March: Biodefense & food supply safetyFDA criticized for ignoring health problems in spinach packing

Published 14 March 2008

You may want to think twice before ordering spinach next time: Inspections of sixty-seven facilities found inadequate restroom sanitation, litter piles, and indoor condensation posing a risk of food contamination by microorganisms; the bad thing is that the FDA has taken no action to correct these breaches

Since 2001 nearly half of all federal inspections of facilities that package fresh spinach revealed serious sanitary problems, but the Food and Drug Administration (FDA) did not take “meaningful” enforcement action, a House committee report released yesterday found. The Washington Post’s Christopher Lee writes that the most common problems uncovered by FDA inspections of sixty-seven facilities included inadequate restroom sanitation, litter piles and indoor condensation posing a risk of food contamination by microorganisms. Inspectors also found buildings vulnerable to rodent infestation and workers with uncovered hair and poor hygiene. Twenty serious outbreaks of E. coli have been traced to fresh lettuce or spinach since 1995. One of the most troublesome was a 2006 outbreak in bagged spinach processed by California-based Natural Selection Foods that sickened more than 200 people and was linked to three deaths.

The FDA acknowledged gaps in its food safety efforts after that episode. But the report by the House Oversight and Government Reform Committee says the problems were worse: It showed that spinach facilities were inspected about once every 2.4 years despite federal guidelines that say most should have been visited at least annually. The FDA did not refer any of the problem facilities to its internal enforcement authorities, nor did the agency send warning letters or seek injunctions. It did refer one inspection to state authorities, the report said. “The inspection reports … raise serious questions about the ability of FDA to protect the safety of fresh spinach and other fresh produce,” committee investigators wrote. “It appears that FDA is inspecting high-risk facilities infrequently, failing to take vigorous enforcement action when it does inspect and identify violations, and not even inspecting the most probable sources of many outbreaks.” FDA spokeswoman Kimberly Rawlings said the agency is seeking legislative authority to implement a food protection plan that would target some produce and other high-risk foods that have been tied to serious illnesses. “Despite recent concerns, the food supply in the U.S. continues to be one of the safest in the world and this includes fresh produce,” Rawlings told Lee.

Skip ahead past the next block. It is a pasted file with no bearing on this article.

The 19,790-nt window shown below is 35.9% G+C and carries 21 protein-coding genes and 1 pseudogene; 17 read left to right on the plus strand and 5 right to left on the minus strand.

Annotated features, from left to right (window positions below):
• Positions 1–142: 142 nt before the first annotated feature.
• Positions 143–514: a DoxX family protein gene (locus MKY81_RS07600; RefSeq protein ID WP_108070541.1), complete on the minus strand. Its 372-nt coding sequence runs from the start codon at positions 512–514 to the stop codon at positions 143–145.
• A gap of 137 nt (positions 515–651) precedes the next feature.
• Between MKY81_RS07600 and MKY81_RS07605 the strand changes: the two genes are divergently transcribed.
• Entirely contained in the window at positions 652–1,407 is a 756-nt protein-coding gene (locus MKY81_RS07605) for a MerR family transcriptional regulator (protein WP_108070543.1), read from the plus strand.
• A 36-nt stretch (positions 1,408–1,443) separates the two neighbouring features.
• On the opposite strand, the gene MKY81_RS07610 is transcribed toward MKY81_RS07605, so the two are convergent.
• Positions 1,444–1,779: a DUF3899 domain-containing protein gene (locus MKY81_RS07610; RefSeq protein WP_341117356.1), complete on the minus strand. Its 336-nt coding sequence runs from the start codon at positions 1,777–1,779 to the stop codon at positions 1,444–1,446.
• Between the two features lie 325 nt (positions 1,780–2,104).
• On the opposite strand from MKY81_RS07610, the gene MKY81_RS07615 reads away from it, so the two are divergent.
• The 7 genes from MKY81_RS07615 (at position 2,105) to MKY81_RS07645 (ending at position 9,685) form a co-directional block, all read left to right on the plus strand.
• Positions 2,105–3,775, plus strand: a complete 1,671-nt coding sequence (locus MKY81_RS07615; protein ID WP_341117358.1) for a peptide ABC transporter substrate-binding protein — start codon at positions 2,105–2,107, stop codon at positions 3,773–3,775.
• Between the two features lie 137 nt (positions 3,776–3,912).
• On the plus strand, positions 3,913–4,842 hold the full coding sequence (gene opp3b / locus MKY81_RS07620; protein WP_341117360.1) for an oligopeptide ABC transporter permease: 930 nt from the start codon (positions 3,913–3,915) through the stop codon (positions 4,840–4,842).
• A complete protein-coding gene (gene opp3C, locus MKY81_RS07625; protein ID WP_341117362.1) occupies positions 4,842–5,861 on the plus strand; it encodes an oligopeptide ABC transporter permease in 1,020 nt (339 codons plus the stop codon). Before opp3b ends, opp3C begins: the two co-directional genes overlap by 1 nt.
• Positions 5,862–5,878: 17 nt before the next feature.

Authorities tied the 2006 outbreak to cattle or feral pig feces found in the fields of spinach grower Mission Organics. The House report, however, revealed that FDA inspections found repeated problems at several facilities operated by Natural Selection Foods years before the outbreak. “FDA at no time required the firm to correct these conditions at any of its facilities, even after laboratory tests indicated the presence of microbial contamination at the exact site later implicated in the 2006 outbreak,” the report’s authors wrote. Samantha Cabaluna, a spokeswoman for Natural Selection Foods, said the company has cooperated with federal and state authorities. She said parts of the committee’s report are inaccurate, including a passage that alleged a July 2001 inspection found listeria bacteria in a Natural Selection Foods facility that was later tied to the 2006 E. coli outbreak. The company was not operating at that facility in 2001, she said. “We continually search for new ways to improve food safety and note all observations provided by FDA inspectors during their audits,” Cabaluna said in a statement. “Any corrective actions are immediately addressed.”